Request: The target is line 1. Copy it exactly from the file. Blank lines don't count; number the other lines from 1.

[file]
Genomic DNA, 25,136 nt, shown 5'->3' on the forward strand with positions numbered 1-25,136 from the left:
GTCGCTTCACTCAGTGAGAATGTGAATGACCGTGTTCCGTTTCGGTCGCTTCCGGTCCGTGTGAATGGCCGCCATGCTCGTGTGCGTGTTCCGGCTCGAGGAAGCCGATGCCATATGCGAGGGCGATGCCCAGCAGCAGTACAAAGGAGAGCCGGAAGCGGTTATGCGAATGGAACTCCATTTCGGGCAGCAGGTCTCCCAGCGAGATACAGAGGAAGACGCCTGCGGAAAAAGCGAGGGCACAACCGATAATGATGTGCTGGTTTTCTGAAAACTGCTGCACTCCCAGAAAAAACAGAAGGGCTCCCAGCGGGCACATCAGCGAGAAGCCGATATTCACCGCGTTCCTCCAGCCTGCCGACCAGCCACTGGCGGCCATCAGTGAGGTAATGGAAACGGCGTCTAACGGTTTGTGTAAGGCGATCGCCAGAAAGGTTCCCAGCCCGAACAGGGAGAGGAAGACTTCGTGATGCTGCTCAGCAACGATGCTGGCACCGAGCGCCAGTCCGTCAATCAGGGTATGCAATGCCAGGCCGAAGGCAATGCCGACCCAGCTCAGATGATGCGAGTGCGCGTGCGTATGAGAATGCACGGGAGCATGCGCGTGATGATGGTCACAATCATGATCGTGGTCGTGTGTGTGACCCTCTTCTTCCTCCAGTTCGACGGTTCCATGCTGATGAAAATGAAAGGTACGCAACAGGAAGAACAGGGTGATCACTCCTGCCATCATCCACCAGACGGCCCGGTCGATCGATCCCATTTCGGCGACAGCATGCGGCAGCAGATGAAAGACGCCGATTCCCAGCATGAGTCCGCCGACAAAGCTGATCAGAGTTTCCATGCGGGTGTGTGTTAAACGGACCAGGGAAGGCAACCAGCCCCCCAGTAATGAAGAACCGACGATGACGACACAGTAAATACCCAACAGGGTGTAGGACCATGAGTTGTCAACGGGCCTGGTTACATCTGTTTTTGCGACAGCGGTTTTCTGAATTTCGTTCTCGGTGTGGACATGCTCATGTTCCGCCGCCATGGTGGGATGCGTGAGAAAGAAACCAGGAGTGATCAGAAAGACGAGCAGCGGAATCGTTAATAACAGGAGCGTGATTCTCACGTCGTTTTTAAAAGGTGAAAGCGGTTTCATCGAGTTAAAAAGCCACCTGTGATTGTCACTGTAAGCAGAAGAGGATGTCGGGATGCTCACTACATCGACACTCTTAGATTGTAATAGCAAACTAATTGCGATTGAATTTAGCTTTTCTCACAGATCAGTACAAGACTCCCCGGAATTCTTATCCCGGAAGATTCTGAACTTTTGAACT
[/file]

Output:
Genomic DNA, 25,136 nt, shown 5'->3' on the forward strand with positions numbered 1-25,136 from the left: